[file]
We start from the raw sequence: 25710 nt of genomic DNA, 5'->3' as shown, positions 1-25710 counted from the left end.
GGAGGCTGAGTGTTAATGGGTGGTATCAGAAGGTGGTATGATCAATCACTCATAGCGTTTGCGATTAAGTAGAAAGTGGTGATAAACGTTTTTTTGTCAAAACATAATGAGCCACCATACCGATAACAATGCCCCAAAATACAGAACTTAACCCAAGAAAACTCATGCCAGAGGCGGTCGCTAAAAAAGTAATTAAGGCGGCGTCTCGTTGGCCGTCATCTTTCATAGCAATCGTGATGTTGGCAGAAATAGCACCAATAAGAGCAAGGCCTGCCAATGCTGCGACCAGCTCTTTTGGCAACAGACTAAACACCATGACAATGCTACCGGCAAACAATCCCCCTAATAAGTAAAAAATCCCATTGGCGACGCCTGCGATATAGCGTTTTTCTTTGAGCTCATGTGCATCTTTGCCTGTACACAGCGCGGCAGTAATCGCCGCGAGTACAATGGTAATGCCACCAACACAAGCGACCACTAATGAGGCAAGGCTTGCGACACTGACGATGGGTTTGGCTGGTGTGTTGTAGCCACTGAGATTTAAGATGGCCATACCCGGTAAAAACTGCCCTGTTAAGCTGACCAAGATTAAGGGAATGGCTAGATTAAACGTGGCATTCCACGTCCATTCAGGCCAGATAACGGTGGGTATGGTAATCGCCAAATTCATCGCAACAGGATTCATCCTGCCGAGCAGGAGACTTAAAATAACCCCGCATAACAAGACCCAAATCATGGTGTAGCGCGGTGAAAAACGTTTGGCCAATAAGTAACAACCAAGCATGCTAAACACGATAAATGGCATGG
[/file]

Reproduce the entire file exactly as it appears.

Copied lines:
We start from the raw sequence: 25710 nt of genomic DNA, 5'->3' as shown, positions 1-25710 counted from the left end.
GGAGGCTGAGTGTTAATGGGTGGTATCAGAAGGTGGTATGATCAATCACTCATAGCGTTTGCGATTAAGTAGAAAGTGGTGATAAACGTTTTTTTGTCAAAACATAATGAGCCACCATACCGATAACAATGCCCCAAAATACAGAACTTAACCCAAGAAAACTCATGCCAGAGGCGGTCGCTAAAAAAGTAATTAAGGCGGCGTCTCGTTGGCCGTCATCTTTCATAGCAATCGTGATGTTGGCAGAAATAGCACCAATAAGAGCAAGGCCTGCCAATGCTGCGACCAGCTCTTTTGGCAACAGACTAAACACCATGACAATGCTACCGGCAAACAATCCCCCTAATAAGTAAAAAATCCCATTGGCGACGCCTGCGATATAGCGTTTTTCTTTGAGCTCATGTGCATCTTTGCCTGTACACAGCGCGGCAGTAATCGCCGCGAGTACAATGGTAATGCCACCAACACAAGCGACCACTAATGAGGCAAGGCTTGCGACACTGACGATGGGTTTGGCTGGTGTGTTGTAGCCACTGAGATTTAAGATGGCCATACCCGGTAAAAACTGCCCTGTTAAGCTGACCAAGATTAAGGGAATGGCTAGATTAAACGTGGCATTCCACGTCCATTCAGGCCAGATAACGGTGGGTATGGTAATCGCCAAATTCATCGCAACAGGATTCATCCTGCCGAGCAGGAGACTTAAAATAACCCCGCATAACAAGACCCAAATCATGGTGTAGCGCGGTGAAAAACGTTTGGCCAATAAGTAACAACCAAGCATGCTAAACACGATAAATGGCATGG